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Chapter: Medical Physiology: Cardiac Arrhythmias and Their Electrocardiographic Interpretation

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Atrial Paroxysmal Tachycardia

Atrial Paroxysmal Tachycardia
Figure 13–12 demonstrates in the middle of the record a sudden increase in the heart rate from about 95 to about 150 beats per minute.

Atrial Paroxysmal Tachycardia

Figure 13–12 demonstrates in the middle of the record a sudden increase in the heart rate from about 95 to about 150 beats per minute. On close study of the elec-trocardiogram during the rapid heartbeat, an inverted P wave is seen before each QRS-T complex, and this P wave is partially superimposed onto the normal T wave of the preceding beat. This indicates that the origin of this paroxysmal tachycardia is in the atrium, but because the P wave is abnormal in shape, the origin is not near the sinus node.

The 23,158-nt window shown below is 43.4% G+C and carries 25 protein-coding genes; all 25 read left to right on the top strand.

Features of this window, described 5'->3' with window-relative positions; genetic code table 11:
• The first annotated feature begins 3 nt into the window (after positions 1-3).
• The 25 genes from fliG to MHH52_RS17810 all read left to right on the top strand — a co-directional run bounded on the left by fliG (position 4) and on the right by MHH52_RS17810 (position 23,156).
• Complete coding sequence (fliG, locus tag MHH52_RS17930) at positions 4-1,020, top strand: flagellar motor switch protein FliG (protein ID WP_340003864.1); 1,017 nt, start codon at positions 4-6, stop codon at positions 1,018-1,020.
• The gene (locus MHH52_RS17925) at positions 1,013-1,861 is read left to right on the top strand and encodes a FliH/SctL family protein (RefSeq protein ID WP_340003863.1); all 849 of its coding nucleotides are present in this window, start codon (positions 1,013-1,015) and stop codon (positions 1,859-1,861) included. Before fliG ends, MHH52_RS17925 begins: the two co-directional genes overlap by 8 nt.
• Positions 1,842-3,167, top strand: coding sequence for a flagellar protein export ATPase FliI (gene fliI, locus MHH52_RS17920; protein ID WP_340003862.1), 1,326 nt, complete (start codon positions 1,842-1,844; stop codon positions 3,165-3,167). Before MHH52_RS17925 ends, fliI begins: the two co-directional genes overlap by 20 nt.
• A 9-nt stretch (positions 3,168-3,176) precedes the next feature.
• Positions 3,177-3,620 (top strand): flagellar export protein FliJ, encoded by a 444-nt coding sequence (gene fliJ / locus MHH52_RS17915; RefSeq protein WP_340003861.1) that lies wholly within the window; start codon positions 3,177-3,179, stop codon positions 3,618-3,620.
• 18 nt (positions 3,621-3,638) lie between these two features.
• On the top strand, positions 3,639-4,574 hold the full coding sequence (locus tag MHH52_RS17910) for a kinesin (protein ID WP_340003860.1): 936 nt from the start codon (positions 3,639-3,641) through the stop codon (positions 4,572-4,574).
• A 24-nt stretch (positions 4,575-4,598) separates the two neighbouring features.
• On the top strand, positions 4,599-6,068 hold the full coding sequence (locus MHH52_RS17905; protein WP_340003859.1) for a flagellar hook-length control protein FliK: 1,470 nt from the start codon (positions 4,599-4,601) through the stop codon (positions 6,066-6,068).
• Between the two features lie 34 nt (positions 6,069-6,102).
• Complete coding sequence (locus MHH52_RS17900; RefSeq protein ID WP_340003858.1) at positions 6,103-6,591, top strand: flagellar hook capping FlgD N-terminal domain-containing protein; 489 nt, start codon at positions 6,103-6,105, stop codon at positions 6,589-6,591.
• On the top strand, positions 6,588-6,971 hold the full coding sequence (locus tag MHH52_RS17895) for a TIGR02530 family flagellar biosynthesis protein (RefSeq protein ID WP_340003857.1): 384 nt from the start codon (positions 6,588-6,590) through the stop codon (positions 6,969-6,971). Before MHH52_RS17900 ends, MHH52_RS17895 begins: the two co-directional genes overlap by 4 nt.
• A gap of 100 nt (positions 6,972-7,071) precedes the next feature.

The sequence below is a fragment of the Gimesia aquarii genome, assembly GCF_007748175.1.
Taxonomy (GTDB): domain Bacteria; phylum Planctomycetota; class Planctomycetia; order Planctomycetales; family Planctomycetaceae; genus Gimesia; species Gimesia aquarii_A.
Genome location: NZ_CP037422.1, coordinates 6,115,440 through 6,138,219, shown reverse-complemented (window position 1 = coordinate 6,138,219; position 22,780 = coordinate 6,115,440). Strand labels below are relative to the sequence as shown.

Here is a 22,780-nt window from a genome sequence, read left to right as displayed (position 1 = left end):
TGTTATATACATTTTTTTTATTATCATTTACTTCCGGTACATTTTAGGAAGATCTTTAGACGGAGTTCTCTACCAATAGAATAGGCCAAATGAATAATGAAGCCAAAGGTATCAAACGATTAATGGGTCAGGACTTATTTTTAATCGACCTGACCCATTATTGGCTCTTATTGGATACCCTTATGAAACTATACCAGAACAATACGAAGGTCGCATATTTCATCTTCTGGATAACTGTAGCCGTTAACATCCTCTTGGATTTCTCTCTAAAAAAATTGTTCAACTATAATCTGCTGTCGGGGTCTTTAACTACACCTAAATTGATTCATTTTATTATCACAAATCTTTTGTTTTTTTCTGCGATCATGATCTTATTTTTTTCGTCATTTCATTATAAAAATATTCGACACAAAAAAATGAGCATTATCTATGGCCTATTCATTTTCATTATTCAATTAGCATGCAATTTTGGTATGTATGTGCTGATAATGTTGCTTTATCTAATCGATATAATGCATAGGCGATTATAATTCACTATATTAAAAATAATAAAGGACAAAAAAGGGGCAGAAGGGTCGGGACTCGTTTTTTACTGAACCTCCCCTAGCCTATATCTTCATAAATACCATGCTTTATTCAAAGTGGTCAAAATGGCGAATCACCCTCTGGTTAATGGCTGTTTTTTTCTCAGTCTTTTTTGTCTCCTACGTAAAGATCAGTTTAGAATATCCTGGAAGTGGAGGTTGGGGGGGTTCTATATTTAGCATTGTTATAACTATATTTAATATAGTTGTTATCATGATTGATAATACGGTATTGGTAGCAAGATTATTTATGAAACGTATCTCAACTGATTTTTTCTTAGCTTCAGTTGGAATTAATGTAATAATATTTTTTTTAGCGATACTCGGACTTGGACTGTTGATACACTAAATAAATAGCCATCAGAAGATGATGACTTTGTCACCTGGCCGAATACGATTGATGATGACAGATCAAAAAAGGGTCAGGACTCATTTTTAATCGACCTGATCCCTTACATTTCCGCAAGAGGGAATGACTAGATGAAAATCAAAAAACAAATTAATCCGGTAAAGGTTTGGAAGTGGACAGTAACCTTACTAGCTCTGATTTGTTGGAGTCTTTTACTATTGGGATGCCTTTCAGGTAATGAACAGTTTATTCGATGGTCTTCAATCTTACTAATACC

A-V Nodal Paroxysmal Tachycardia. Paroxysmal tachycardiaoften results from an aberrant rhythm that involves the A-V node. This usually causes almost normal QRS-T complexes but totally missing or obscured P waves.

Atrial or A-V nodal paroxysmal tachycardia, both of which are called supraventricular tachycardias, usually occurs in young, otherwise healthy people, and they gen-erally grow out of the predisposition to tachycardia after adolescence. In general, supraventricular tachy-cardia frightens a person tremendously and may cause weakness during the paroxysm, but only seldom does permanent harm come from the attack.


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